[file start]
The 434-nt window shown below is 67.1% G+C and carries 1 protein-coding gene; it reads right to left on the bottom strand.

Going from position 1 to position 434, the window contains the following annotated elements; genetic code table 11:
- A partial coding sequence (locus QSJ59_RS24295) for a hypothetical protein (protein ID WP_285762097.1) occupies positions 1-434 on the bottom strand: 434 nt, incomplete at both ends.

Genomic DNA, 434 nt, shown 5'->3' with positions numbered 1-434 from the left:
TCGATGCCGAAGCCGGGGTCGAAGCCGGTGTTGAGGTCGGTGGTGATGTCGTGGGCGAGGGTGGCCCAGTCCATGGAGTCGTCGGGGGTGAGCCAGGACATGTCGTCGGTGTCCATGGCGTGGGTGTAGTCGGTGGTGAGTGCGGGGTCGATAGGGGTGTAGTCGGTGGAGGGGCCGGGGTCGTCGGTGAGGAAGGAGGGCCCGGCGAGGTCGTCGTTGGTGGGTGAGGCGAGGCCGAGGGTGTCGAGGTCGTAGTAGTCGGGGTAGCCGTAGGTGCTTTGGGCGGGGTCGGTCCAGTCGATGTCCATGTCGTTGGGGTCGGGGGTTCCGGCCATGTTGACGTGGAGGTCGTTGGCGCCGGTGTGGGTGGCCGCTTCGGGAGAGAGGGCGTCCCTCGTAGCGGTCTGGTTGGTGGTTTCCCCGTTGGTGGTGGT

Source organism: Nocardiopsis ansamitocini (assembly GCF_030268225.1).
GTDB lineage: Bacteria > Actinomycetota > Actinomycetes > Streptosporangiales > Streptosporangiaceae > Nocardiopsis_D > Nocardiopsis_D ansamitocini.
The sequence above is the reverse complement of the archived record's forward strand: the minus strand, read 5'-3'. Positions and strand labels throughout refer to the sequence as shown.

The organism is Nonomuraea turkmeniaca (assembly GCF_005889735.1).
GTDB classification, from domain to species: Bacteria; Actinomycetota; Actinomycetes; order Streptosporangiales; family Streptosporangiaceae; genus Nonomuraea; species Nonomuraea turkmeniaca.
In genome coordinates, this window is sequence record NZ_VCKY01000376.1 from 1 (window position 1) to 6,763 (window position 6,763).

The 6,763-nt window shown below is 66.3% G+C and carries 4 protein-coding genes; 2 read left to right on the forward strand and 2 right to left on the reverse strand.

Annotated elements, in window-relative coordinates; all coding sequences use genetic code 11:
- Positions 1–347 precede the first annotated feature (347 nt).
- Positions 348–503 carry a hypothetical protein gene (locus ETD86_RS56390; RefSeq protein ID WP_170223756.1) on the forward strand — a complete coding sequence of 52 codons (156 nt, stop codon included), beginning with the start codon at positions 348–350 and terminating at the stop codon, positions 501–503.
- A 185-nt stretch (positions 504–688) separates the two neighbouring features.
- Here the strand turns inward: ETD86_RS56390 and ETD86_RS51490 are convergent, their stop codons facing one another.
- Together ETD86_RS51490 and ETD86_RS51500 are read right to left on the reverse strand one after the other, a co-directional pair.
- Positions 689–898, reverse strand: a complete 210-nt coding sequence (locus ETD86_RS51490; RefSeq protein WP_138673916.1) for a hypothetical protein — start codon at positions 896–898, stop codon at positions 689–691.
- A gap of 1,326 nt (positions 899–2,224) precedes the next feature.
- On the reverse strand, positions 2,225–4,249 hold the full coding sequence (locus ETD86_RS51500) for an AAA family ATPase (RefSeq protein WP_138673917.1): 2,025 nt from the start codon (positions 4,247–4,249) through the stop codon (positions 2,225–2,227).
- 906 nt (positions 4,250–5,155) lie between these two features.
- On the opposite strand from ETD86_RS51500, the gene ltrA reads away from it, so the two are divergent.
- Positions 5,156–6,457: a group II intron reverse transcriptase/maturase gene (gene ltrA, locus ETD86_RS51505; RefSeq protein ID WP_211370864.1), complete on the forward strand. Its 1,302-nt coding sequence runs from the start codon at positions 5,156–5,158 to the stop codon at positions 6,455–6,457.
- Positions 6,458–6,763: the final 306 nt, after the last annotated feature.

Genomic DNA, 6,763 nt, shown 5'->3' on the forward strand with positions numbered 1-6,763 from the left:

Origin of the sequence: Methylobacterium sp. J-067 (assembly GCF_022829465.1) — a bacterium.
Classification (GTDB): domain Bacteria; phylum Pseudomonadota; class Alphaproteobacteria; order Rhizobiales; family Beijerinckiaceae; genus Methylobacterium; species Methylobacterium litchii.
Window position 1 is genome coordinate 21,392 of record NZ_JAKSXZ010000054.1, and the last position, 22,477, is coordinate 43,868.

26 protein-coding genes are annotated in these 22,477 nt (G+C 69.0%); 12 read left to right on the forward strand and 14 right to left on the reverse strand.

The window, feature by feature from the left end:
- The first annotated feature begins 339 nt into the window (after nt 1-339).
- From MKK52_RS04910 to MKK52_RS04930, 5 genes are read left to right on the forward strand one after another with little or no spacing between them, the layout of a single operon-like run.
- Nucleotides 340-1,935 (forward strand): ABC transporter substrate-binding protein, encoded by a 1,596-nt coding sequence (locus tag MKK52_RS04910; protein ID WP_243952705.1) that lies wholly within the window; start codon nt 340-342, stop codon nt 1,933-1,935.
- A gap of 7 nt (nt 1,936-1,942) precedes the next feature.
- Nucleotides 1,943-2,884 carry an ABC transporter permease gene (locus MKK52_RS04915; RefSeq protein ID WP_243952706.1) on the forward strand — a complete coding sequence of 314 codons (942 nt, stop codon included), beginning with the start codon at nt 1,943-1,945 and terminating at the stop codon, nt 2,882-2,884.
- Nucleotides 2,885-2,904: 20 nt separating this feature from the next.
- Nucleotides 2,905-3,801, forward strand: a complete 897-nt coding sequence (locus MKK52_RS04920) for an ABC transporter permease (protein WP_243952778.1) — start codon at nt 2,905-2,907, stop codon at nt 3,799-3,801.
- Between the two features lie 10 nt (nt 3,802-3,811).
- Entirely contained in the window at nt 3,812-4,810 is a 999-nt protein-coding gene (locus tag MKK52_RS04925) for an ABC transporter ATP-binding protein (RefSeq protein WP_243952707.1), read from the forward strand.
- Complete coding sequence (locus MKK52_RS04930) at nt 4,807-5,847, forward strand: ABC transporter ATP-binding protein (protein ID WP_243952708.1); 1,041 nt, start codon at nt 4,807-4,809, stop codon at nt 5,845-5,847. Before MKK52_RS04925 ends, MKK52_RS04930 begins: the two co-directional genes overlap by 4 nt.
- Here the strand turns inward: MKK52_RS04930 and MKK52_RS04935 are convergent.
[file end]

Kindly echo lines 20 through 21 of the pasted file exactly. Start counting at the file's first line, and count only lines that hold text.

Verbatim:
- A gap of 1,326 nt (positions 899–2,224) precedes the next feature.
- On the reverse strand, positions 2,225–4,249 hold the full coding sequence (locus ETD86_RS51500) for an AAA family ATPase (RefSeq protein WP_138673917.1): 2,025 nt from the start codon (positions 4,247–4,249) through the stop codon (positions 2,225–2,227).